What other ideas do you have that devs can use with Compound to build something awesome?
Compound is the lego of DeFi. We already see many great products built on top of it (e.g PoolTogether, IdleFinance) and clever usages (e.g. Curve). Options are trendy right now and I would like to see some implementation which uses Compound as one of the underlying protocol to realize this.
Emiliano Bonassi, Founder, Hal.xyz
Current supply on the Compound protocol is at $1.9B from ~33k unique addresses. In the past seven days, approximately $2B (gross) was added to the protocol, in 9.1k transactions. 72% of this volume was DAI, 16% was ETH, 8% was USDC, and 2% was USDT. DAI supplied to Compound is currently at $1.2B, marking the first time in the protocol’s history that a single market has passed the billion-dollar threshold.
Open borrowing is at $1.2B from 4.7k unique addresses. In the past seven days, approximately $1.4B (gross) was borrowed from Compound in 3k transactions. 89% of this volume was DAI, 8% was USDC, and 1% was WBTC.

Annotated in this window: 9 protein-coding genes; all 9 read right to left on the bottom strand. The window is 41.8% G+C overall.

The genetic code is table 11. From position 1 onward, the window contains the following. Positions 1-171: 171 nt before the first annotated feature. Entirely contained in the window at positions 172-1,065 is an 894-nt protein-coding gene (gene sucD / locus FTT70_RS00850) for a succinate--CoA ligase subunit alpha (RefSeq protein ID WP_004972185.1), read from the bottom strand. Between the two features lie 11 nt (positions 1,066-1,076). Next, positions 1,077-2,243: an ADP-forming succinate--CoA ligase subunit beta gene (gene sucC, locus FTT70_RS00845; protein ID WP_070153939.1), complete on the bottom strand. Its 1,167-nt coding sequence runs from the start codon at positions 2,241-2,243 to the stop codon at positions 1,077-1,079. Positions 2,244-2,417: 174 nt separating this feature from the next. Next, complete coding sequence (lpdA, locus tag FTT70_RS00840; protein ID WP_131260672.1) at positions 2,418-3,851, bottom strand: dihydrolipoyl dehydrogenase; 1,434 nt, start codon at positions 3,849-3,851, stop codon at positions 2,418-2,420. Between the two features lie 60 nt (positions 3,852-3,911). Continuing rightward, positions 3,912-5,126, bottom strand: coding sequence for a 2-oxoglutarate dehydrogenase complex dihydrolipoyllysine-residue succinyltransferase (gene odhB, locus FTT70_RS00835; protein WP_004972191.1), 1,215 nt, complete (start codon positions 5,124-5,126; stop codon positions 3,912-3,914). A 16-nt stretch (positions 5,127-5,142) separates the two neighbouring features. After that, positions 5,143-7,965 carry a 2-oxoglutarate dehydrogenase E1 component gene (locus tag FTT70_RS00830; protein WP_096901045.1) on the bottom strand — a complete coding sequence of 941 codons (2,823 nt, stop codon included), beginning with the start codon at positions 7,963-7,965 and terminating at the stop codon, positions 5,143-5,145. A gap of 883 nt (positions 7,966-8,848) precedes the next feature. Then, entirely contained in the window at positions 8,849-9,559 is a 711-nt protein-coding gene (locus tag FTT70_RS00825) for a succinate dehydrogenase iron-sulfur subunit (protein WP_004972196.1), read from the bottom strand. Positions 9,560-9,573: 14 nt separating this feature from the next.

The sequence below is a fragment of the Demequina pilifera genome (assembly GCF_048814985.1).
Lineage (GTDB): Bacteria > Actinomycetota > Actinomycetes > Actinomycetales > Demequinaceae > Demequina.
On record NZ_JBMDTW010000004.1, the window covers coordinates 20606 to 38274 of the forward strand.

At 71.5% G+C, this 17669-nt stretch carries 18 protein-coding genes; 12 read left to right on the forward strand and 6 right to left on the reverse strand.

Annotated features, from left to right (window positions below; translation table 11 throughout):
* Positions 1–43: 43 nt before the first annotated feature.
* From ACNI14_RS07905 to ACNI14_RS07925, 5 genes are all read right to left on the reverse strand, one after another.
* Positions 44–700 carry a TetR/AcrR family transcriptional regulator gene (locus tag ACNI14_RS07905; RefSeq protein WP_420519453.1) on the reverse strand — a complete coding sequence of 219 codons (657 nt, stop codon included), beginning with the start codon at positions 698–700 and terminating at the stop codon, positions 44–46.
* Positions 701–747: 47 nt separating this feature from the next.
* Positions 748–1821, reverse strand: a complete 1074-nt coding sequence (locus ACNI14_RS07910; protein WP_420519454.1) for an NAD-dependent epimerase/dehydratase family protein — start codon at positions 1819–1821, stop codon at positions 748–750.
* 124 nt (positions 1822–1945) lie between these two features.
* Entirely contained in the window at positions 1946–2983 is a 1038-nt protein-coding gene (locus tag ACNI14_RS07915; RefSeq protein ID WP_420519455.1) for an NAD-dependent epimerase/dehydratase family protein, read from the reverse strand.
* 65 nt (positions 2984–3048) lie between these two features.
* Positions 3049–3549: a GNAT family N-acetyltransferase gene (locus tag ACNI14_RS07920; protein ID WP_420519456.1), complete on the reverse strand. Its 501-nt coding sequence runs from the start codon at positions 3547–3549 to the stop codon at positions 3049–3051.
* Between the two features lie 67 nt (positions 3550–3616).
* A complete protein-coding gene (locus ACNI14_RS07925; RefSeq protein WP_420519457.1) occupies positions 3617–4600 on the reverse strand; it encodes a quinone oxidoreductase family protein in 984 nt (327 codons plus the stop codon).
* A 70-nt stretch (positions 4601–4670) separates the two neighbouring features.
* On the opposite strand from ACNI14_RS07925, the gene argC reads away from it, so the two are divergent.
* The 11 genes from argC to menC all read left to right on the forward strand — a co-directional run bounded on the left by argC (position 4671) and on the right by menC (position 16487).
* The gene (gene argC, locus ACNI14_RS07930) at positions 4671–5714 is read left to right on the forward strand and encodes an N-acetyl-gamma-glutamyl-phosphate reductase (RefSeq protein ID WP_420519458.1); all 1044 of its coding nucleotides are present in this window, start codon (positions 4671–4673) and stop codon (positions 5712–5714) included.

For live figures please refer to our Markets page.
Links & Discussions
Bloomberg reports on recent trends in DeFi and liquidity mining strategies.
In the seventh edition of Coinbase’s Around the Block, Justin Mart analyzes DeFi sector growth, Ethereum network congestion, and DEX popularity.
Coindesk journalist Brady Dale looks at the major events in DeFi’s short but promising history.
Forbes journalist Clem Chambers reports on how DeFi has impacted the Ethereum community.
Compound Labs CEO, Robert Leshner, joins the Braintrust podcast to discuss the Power of Ownership and Cryptonetworks.
Compound Labs CEO, Robert Leshner, joins the Base Layer podcast to discuss Compound and DeFi basics.